He's a ~12 week old rescue, and his ears look a bit mangy. He's going to the vet in about a week, but I'm wondering if it's necessary to take him sooner, especially since we've adopted another rescue kitten who might be vulnerable.

If it's important, he's got an upper respiratory infection and is on antibiotics and L-Lysine.

http://www.wtadler.com/picdrop/IMG_6373.JPG http://www.wtadler.com/picdrop/IMG_6372.JPG http://www.wtadler.com/picdrop/IMG_6374.jpg

(Click on images for full size)

Are these signs that my kitten has ear mites?

  • Ear mites will hide inside the ear as well, do you happen to see anything inside his ears, or is it just that spot in the back right now? – Spidercat Jan 6 '15 at 20:22
  • Here's the full set of photos: Above is left back. Left inside. Right back. Right inside – Mr. W. Jan 6 '15 at 20:59
  • I should note that he's got an upper respiratory infection and is on antibiotics and L-Lysine. – Mr. W. Jan 6 '15 at 21:01
  • In my experience with ear mites, in rabbits, they started exclusively inside the ear and only moved out when the entire thing has been transformed into a one huge scab. These pictures show scabbing that is centred around the outside of the ears with very little inside. Implying to me that that scabbing is not the result of ear mites. – Jonathon Mar 9 '16 at 19:59
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    Update, a year later: It was ringworm, not ear mites. Successfully treated with a (terrible, stinking, staining, but effective) lime sulfur dip. – Mr. W. Mar 10 '16 at 20:08

Had fostered 1 rescue cat with 4 of her kittens (around 8 weeks old) before. As they were from factories areas, there were a lot of mites and ticks on their body and inside their ears. In order to prevent my own house cat to get infected as well, we isolate this family from my cat. The ear of the kittens looks exactly the same as the ear of the kitten shown in the picture.

Since the vet is close for the weekend, and we need a temporary solution (seems the same as yours, as your kitten will only be visting the vet after a week)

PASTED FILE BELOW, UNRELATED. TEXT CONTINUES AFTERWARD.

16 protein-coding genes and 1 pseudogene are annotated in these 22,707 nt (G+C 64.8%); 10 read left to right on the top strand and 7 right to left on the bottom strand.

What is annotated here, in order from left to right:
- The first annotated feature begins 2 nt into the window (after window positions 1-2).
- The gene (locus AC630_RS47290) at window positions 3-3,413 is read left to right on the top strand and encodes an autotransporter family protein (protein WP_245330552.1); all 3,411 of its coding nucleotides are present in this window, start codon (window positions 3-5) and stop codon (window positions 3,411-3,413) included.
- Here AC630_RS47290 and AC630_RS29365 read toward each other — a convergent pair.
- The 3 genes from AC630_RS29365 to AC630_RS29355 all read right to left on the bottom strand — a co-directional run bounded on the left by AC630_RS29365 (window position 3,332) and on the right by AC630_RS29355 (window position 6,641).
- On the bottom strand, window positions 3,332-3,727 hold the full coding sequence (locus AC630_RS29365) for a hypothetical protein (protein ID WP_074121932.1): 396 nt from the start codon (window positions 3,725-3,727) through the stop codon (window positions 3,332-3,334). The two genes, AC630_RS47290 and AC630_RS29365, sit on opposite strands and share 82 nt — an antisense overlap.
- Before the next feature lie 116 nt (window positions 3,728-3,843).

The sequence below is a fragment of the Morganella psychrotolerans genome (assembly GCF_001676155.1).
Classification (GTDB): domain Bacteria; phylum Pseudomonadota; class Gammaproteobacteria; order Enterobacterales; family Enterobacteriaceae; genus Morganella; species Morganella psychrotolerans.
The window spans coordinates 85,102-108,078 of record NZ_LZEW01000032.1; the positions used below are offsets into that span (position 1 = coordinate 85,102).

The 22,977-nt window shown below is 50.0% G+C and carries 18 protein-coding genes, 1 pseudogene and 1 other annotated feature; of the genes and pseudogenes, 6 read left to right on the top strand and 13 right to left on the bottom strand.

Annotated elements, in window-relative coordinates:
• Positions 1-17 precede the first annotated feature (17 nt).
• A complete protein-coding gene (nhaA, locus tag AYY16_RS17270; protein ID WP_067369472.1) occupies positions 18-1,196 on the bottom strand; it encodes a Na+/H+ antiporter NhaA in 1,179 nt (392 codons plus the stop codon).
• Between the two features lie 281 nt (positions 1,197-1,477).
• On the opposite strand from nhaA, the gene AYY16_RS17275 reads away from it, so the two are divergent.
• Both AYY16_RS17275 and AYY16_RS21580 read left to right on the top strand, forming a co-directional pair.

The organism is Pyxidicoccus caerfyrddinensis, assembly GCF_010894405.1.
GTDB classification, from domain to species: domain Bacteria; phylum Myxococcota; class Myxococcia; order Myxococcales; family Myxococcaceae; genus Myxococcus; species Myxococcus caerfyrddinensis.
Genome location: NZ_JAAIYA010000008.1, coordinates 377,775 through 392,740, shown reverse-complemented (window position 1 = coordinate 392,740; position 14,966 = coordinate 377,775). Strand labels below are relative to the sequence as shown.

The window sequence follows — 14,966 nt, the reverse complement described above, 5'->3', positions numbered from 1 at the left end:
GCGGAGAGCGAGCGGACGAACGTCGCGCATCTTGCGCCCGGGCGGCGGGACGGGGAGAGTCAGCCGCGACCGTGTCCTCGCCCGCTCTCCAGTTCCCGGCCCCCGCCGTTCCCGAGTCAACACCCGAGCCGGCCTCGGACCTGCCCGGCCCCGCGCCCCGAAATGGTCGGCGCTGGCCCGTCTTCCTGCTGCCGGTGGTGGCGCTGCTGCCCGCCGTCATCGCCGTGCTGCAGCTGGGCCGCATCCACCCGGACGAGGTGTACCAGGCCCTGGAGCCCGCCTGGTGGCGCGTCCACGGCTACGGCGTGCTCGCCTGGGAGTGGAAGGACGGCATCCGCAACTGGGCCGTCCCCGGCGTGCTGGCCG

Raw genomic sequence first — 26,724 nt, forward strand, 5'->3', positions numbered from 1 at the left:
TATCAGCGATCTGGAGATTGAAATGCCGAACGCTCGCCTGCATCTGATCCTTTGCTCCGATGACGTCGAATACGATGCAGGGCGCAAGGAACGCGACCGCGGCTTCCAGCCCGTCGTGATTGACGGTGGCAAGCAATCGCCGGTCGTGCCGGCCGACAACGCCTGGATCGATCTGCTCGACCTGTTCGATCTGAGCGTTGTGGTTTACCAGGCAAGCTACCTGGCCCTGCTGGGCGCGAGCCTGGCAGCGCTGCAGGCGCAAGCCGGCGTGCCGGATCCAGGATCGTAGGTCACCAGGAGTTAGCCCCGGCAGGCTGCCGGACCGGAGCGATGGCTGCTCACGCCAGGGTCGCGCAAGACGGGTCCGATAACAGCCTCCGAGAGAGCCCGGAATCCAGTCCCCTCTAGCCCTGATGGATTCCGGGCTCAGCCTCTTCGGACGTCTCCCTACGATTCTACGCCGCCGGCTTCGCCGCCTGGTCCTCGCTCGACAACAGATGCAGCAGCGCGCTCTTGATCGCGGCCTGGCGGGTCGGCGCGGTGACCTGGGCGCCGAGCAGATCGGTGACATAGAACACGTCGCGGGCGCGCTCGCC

The temporary solution before visting the vet:

My mother used some tick comb to remove the ticks on their body, and used cotton wool dipped with a bit of Sesame Oil to wipe off the mites inside their ears (Noted: Just use a little of seasme oil will do, else your cat's ear will be very oily; No worries, the smell will wear off after few days). Using of sesame oil is not an old myth as it really works perfectly! Though I am not quite sure of the real reason behind, but my mother explained that the reason of using Sesame Oil is because bugs such as mites and ticks "dislike" the smell and will "flee" away from the area.

We brought this family to the vet for health checks and vaccination before bringing them to the shelter; and the veterianarian give them some ticks removal spray to fully remove the ticks and the eggs of the ticks from their body. However I am not sure if the tick removal spray is applicable to your kitten as it has upper respiratory infection. It is still the best for you to consult your veterianarian.


Use corn oil, the oil soothe the kittens ears and the oil suffocates the fleas and ticks in ear use cotton ball with oil on it. Don’t fill up cats ear with oil it just take the funk/ bugs down into ear canal

  • 3
    it is better to let the vet diagnose this,to me the outside of the ear looks like it is a fungal or an allergic reaction. – trond hansen Sep 14 '18 at 4:32

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